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Trustee apologizes for controversial comment
Julia Parrish, CTV Edmonton
Published Thursday, November 22, 2012 1:28PM MST
Last Updated Thursday, November 22, 2012 6:54PM MST
A trustee from a northern Alberta school division has apologized, after a comment he made sparked controversy.
Earlier this week at the Alberta School Boards Association (ASBA) fall meeting, trustee Dale Schaffrick with the Pembina Hills Regional School Division said homosexual, bisexual and transgendered students might avoid discrimination of they tried to act or dress “less identifiable”.
On Thursday, in a phone interview with CTV News, Schaffrick publicly apologized for the comments.
“They were inappropriate and they were offensive, and I apologize for that,” Schaffrick said. “I was speaking as an individual trustee, and my board had no idea what I was going up there to say, so I take full responsibility for that.”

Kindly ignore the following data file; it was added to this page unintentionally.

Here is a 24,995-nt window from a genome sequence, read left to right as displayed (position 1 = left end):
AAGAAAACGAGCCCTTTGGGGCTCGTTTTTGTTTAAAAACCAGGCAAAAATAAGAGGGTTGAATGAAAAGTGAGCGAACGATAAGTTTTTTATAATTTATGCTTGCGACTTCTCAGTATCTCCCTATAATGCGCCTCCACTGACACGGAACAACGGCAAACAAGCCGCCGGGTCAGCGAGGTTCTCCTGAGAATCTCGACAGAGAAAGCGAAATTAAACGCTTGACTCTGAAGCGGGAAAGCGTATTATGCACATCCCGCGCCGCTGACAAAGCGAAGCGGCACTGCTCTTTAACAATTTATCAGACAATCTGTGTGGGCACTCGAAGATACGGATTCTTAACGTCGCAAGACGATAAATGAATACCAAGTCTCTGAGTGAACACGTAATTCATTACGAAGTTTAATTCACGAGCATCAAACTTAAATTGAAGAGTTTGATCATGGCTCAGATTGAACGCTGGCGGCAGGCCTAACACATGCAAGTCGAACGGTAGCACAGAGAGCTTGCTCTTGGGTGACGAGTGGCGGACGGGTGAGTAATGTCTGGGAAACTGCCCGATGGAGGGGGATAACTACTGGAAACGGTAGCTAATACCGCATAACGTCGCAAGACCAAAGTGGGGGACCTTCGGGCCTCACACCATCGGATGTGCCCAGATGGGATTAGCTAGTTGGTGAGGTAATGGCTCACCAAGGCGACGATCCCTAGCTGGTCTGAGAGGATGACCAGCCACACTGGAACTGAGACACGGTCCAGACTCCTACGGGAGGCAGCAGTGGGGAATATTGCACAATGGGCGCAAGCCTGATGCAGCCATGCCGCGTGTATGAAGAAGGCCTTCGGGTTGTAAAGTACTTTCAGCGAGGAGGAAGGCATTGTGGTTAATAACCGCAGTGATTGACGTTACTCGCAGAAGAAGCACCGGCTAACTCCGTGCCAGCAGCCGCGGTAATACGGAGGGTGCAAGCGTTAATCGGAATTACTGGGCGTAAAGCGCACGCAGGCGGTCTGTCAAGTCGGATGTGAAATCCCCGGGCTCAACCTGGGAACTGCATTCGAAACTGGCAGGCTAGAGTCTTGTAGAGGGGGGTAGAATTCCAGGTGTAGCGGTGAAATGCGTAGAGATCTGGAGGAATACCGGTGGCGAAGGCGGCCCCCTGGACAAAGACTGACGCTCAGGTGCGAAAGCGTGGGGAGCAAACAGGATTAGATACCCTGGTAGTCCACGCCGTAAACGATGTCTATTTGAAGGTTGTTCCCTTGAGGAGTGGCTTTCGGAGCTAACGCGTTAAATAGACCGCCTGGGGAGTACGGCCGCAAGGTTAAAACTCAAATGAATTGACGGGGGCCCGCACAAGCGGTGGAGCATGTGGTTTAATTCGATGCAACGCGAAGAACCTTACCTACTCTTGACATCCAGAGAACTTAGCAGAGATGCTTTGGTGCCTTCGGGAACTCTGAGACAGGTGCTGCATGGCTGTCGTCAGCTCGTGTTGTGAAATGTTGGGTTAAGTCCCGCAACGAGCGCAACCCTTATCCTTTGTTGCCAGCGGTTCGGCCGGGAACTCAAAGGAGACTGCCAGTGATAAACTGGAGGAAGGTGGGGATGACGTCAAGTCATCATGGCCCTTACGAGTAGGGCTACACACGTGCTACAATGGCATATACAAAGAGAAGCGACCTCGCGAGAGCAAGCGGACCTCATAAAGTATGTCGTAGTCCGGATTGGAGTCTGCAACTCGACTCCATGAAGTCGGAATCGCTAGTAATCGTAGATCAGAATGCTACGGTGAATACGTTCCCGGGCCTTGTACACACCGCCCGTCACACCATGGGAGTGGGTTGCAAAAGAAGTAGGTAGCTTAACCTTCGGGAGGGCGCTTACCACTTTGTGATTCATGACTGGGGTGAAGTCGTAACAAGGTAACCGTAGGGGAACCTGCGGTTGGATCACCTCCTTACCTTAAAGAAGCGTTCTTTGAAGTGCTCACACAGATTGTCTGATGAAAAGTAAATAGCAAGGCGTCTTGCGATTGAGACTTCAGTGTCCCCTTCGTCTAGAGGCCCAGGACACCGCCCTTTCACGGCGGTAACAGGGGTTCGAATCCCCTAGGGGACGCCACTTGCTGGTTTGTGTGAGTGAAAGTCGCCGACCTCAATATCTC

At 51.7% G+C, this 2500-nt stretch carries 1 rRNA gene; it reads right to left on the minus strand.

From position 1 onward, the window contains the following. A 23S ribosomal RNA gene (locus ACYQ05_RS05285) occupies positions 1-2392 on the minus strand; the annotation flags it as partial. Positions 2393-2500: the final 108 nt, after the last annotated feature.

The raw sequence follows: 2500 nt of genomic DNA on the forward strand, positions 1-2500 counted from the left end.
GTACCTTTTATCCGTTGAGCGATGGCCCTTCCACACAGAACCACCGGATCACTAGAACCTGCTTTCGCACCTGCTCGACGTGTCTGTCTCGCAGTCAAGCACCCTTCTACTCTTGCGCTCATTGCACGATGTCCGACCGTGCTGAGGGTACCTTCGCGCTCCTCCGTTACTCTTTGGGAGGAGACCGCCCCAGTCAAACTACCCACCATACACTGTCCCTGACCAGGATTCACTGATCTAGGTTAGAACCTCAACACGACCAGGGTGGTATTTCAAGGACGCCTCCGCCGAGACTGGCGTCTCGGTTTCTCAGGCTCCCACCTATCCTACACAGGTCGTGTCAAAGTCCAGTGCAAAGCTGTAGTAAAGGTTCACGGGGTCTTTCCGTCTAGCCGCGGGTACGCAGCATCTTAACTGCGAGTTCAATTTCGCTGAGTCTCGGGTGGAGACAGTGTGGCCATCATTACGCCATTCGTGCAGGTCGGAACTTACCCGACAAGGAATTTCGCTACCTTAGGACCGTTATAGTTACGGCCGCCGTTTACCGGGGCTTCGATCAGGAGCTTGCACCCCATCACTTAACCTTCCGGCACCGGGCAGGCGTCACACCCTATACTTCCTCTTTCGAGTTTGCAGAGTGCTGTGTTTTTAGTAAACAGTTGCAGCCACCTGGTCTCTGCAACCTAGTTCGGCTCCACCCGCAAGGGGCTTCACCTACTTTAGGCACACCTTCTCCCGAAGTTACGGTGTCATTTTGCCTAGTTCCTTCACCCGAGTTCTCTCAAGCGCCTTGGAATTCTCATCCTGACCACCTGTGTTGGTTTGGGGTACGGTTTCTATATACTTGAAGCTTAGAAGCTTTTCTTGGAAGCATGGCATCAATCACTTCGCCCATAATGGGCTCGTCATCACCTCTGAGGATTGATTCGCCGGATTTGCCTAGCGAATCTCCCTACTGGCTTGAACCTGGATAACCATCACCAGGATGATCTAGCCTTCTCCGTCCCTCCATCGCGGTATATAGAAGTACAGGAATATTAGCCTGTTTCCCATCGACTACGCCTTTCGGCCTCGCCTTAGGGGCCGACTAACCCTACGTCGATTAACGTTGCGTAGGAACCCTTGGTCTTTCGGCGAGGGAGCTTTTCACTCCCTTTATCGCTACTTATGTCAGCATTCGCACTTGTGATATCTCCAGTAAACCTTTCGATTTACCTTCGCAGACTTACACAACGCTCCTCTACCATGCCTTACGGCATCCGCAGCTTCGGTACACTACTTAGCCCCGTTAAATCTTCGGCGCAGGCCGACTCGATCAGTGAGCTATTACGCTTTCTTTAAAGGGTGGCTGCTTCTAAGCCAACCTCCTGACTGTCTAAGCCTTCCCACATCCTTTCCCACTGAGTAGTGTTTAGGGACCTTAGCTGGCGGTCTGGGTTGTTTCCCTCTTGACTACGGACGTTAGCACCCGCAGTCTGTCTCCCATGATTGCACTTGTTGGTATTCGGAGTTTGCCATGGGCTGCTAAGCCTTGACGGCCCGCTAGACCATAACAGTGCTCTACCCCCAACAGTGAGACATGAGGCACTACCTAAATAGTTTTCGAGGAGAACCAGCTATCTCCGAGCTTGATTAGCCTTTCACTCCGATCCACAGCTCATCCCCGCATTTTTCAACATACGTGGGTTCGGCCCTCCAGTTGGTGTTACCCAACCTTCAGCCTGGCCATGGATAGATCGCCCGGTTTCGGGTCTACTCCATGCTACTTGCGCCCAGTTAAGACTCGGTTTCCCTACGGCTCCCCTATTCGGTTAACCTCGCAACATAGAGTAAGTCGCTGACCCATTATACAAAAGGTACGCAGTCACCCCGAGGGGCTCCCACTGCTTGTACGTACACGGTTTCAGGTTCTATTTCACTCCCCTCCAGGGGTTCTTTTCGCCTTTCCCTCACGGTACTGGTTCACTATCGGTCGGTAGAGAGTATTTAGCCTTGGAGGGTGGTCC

“It’s my own fault, the way I said it,” Schaffrick continued. “It was very easy to take a different meaning, so I accept full responsibility.”
“The debate was centered around what was good for kids, and the protection of kids,” ASBA President Jacquie Hansen said. “Those remarks were really inappropriate and really took away the focus from what we were talking about.”
Aside from the comment, members at the ASBA meeting, defeated a motion that would have added inclusive language to an anti-bullying policy, geared towards protecting students and staff that are part of sexual minorities.
The comment and the defeated motion prompted a response from Edmonton gay activist and former police commissioner Murray Billett, who wrote a letter to Schaffrick and his colleagues.
“I can tell you that comment is homophobic,” Billett said Thursday. “To suggest that one minority group should act, dress or behave in a different way so they don’t get bullied.
“It’s their job to prevent bullying.”
In his letter, Billett called on the association to “move into 2012”, and that the ASBA failed their students, their families and the province.
The ASBA president said she believed the motion was defeated because some members may have seen it as too focused on one group.
“I think it was defeated because there are lots of members who feel we would perhaps be better served with an overarching policy, rather than having one specific to vulnerable groups,” Hansen said.
Billett said the association should revisit the motion, and pass it – he also offered to provide diversity training to board members.
Hansen told CTV News the association will address professionalism, and the code of conduct.
With files from Dez Melenka